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The Jews of silence : a personal report on Soviet Jewry

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Call Number947.085 W65j
Dates[1985]; ©1985
Statement of ResponsibilityElie Wiesel ; translated from the Hebrew with an historical afterword by Neal Kozodoy ; illustrated by Mark Podwal.
Creators & ContributorsWiesel, Elie (author)
Kozodoy, Neal (contributor)
Podwal, Mark H. (illustrator)
Summary"In the fall of 1965 the Israeli newspaper Haaretz sent a young journalist named Elie Wiesel to the Soviet Union to report on the lives of Jews trapped behind the Iron Curtain...  What he discovered astonished him: Jewish men and women, young and old, in Moscow, Kiev, Leningrad, Vilna, Minsk, and Tbilisi, completely cut off from the outside world, overcoming their fear of the ever-present KGB to ask Wiesel about the lives of Jews in America, in Western Europe, and, most of all, in Israel. They have scant knowledge of Jewish history or current events; they celebrate Jewish holidays at considerable risk and with only the vaguest ideas of what these days commemorate.” —Publisher of later edition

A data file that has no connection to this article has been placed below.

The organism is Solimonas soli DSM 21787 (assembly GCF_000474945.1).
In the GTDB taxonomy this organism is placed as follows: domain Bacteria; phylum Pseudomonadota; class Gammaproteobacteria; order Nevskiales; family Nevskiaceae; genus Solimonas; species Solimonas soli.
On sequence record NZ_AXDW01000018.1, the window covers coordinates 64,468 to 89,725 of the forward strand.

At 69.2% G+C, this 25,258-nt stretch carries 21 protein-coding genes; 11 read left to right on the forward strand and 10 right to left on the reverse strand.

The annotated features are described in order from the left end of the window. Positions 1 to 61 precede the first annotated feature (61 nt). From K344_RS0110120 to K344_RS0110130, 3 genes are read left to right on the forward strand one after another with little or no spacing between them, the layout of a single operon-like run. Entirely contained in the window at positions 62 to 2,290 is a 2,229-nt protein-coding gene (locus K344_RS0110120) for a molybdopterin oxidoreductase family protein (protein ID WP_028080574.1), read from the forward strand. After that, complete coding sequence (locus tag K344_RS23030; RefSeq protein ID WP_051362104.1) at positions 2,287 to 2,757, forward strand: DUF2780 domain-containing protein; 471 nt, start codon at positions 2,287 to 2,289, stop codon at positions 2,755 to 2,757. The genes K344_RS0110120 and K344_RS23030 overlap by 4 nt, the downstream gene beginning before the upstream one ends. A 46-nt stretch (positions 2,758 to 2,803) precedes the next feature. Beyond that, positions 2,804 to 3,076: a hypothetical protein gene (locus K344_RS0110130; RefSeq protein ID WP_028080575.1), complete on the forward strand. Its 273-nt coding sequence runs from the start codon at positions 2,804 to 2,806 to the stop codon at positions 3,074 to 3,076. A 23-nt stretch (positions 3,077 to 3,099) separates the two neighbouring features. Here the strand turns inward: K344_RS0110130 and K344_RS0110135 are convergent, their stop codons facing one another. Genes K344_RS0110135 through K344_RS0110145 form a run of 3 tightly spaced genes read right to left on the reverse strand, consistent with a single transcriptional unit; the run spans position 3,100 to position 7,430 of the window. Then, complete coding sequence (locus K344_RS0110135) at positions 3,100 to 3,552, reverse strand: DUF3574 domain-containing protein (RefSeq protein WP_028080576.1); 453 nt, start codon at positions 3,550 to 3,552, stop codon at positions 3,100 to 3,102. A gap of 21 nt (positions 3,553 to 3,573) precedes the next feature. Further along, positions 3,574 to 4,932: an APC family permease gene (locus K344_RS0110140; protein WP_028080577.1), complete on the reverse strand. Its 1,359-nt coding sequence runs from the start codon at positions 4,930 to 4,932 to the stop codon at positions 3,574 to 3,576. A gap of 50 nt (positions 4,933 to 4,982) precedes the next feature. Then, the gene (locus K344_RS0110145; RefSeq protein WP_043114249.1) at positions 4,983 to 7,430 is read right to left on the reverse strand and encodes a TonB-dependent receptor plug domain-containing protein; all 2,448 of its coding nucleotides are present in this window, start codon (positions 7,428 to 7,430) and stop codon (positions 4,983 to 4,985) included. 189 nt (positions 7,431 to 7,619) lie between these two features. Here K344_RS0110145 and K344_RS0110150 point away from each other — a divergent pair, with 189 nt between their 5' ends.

Contents
  • Fear
  • A Gift
  • Babi Yar
  • Celebration in Moscow
  • A Night of Dancing
  • Solitude
  • The Dream of Israel
  • What they Expect from Us
Historical Afterword on Soviet Jewry / Neal Kozodoy
Suggested Readings
Physical Description 172 pages : illustrations ; 23 cm
Carrier Typevolume
LanguageEnglish
Publisher[New York] : Bibliophile Library
Notes"Suggested readings": pages 171–172